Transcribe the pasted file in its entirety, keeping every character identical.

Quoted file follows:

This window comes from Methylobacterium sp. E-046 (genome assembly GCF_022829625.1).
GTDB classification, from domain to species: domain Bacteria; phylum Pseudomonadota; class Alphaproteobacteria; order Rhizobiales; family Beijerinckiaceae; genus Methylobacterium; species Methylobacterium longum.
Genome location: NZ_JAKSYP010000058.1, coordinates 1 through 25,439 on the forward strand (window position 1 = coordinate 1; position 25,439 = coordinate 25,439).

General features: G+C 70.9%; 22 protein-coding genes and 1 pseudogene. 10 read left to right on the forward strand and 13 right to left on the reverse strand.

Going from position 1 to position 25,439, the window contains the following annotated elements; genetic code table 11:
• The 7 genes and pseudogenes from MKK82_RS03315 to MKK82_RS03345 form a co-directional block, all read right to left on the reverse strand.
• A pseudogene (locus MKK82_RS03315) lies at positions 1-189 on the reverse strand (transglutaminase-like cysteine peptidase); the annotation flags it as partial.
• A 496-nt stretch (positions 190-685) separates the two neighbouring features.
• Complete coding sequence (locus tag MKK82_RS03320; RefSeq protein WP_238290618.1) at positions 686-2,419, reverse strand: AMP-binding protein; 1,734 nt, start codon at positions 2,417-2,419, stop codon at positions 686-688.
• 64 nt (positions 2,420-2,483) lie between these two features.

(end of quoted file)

This window comes from Methylobacterium sp. E-046 (genome assembly GCF_022829625.1).
GTDB classification, from domain to species: domain Bacteria; phylum Pseudomonadota; class Alphaproteobacteria; order Rhizobiales; family Beijerinckiaceae; genus Methylobacterium; species Methylobacterium longum.
Genome location: NZ_JAKSYP010000058.1, coordinates 1 through 25,439 on the forward strand (window position 1 = coordinate 1; position 25,439 = coordinate 25,439).

General features: G+C 70.9%; 22 protein-coding genes and 1 pseudogene. 10 read left to right on the forward strand and 13 right to left on the reverse strand.

Going from position 1 to position 25,439, the window contains the following annotated elements; genetic code table 11:
• The 7 genes and pseudogenes from MKK82_RS03315 to MKK82_RS03345 form a co-directional block, all read right to left on the reverse strand.
• A pseudogene (locus MKK82_RS03315) lies at positions 1-189 on the reverse strand (transglutaminase-like cysteine peptidase); the annotation flags it as partial.
• A 496-nt stretch (positions 190-685) separates the two neighbouring features.
• Complete coding sequence (locus tag MKK82_RS03320; RefSeq protein WP_238290618.1) at positions 686-2,419, reverse strand: AMP-binding protein; 1,734 nt, start codon at positions 2,417-2,419, stop codon at positions 686-688.
• 64 nt (positions 2,420-2,483) lie between these two features.